Do you think Gwen Stefani and Blake Shelton have a love that will last just like Nicole Kidman and Keith Urban? Sound off below!

[Photo by Larry Busacca/Getty Images for NARAS]


By: Joris Luyendijk


Britain has not yet come to terms with its own irrelevance, and would only have got in the way of plans to create a more democratic pooling of sovereignty

‘The problem with Britain was bad faith and delusional thinking.’ Photograph: Reinhard Krause/Reuters

Democrats across Europe are in shock over Brexit, when they should be jubilant. That a slim majority of British voters – primarily English and Welsh – have acted against their own short- and long-term economic interests to leave us is a blessing. For decades British governments have played a double game: getting all the benefits of EU membership while opting out of its burdens, in the meantime undermining and even blackmailing the club from within. All of this is now over.

To understand why Brexit is such good news we must look not at the lies of the leave camp but at the arguments of remain. They consist essentially of two claims. The first is that leaving would only make things worse – what leave rightly derided as “Project Fear”. Second is remain’s promise that the EU would never be more than a market. Fears over the loss of sovereignty were misguided, remain argued, since the UK would block and veto any future moves in that direction.

Let us pause and reflect on what a remain win would have meant. If they are ever to become functioning and legitimate democratic entities, the EU and the eurozone must reform dramatically. In some cases this means the return of certain powers at regional or national level – all too often “European cooperation” has become homogenisation and needless centralisation. In other cases we may decide to invest more powers at European level if this strengthens its democratic nature and increases our power versus the corporate lobby.

Had remain won the referendum, the EU would have become hostage to British sabotage. Future British prime ministers would veto any fundamental change involving the transfer of sovereignty, arguing, correctly, that their people had voted only for the current set-up of the EU. Britain would continue to demand ever more opt-outs and concessions – playing to the fantasy that membership is a British favour to the rest of Europe. The British press and Europhobe politicians would go on portraying the EU in the most lurid, mendacious and derisory terms, making us look terrible in the eyes of Americans and English-speaking Asians, Africans and Russians.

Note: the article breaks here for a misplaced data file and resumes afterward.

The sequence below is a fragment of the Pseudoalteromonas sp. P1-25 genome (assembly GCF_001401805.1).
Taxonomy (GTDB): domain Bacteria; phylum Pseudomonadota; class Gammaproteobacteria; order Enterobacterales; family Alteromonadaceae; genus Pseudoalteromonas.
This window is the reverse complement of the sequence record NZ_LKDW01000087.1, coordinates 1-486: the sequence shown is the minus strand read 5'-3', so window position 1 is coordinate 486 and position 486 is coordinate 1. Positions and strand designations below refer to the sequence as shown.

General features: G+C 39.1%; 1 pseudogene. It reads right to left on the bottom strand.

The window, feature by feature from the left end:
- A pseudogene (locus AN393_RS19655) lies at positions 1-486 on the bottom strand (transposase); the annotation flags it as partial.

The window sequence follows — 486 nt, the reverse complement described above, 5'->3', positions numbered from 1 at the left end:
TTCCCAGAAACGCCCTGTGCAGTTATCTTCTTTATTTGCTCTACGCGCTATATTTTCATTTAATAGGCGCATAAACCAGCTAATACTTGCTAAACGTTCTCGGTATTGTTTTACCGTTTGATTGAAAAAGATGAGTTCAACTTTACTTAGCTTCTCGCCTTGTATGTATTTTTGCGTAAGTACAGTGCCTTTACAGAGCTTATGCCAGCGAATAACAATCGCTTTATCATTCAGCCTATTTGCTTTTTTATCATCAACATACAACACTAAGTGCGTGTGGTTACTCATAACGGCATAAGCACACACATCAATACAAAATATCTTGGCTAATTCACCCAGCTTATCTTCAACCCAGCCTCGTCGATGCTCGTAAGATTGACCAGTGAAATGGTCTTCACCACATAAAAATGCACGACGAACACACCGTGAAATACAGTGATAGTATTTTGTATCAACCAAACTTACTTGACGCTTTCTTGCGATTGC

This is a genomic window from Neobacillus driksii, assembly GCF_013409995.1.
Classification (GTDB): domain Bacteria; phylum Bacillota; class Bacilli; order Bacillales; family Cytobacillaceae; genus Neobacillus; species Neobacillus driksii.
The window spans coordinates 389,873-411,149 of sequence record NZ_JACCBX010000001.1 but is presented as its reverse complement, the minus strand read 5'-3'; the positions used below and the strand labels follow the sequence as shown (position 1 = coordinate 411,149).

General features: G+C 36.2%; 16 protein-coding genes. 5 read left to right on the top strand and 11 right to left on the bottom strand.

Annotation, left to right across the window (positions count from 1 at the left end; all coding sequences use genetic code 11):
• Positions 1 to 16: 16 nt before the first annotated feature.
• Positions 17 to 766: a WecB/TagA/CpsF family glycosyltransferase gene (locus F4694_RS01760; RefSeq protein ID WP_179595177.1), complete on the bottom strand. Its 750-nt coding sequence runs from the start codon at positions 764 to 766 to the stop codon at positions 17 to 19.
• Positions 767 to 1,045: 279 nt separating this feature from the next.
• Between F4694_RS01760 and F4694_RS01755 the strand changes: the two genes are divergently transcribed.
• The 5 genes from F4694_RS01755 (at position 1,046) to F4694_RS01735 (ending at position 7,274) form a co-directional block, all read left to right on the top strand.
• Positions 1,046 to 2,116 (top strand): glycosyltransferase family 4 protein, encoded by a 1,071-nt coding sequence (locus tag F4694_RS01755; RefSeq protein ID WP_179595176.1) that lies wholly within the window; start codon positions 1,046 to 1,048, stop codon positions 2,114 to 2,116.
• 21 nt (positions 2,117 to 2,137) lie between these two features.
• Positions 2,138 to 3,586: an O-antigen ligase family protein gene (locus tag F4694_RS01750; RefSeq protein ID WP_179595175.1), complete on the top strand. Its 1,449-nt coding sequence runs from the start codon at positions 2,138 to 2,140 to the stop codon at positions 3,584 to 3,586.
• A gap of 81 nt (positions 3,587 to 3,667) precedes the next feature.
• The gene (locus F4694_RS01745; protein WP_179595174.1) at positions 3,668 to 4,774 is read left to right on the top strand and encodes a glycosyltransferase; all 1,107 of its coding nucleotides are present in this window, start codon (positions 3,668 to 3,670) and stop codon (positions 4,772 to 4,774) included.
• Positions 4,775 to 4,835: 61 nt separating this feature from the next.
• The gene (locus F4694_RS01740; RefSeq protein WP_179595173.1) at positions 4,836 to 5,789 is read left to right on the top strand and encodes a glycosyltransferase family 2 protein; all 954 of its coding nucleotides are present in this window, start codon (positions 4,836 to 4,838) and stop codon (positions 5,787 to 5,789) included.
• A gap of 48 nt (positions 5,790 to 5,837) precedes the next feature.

The problem with Britain was not that it was critical of the EU. The problem was bad faith and delusional thinking. As the referendum debate has shown, the country has not come to terms with its own global irrelevance – hence its refusal to pool sovereignty. It continues to believe that as a sovereign nation it can get everything it had as an EU member, and more. When Europe’s democrats talk about “EU reform” they mean putting arrangements in place to make Europe’s pooling of sovereignty democratic. Britons mean the rollback of that very pooling of sovereignty. For this reason, Britain’s membership would have hit a wall sooner or later.

Which brings us to remain’s conception of the EU as merely “a market”. This is a disastrous view. Markets are never neutral arrangements but always political constructs. Consider whether you allow pharmaceutical companies to market antidepressants directly to consumers, as in the US, or not – as in Europe. Both are “markets”, but the difference in impact on society is profound. Think of environmental standards, genetically modified organisms, anti-trust law (when is a market an oligopoly?), privacy or priorities in enforcement of intellectual property violations. Then there is the question of what should be a market in the first place: education, health, the prison system?

Leaving these decisions to European technocrats means that we effectively hand over control of our society to the corporate lobbies that have direct access to those technocrats. These days global banks and other multinationals operate on a European level while politics still take place on a national level. The consequence is that big corporations can play off one European country against the other in a regulatory race to the bottom, demanding ever lower if not downright homeopathic tax rates.

Is this the EU we want? Or do we build a strong and democratically legitimate countervailing power that can operate on the same European level as the corporate lobby? If the latter, we need to construct a vibrant pan-European political space with real debate and real powers. It is crazy that Europeans have their own court, parliament and currency, but no pan-European public forum to debate what to do with these instruments.

Perhaps the construction of a European demos of this kind is all too much, all too fast. What is clear is that the current EU is corporate and undemocratic and the eurozone is a disaster. Europeans can throw in the towel, dismantle the whole thing and retreat to their powerless little countries. Or they can make a final attempt to make the European project work.

A minority in Britain wanted to be part of this, but the mainstream did not. Let Europe now play hardball in the negotiations and then wish all the best to its British neighbours.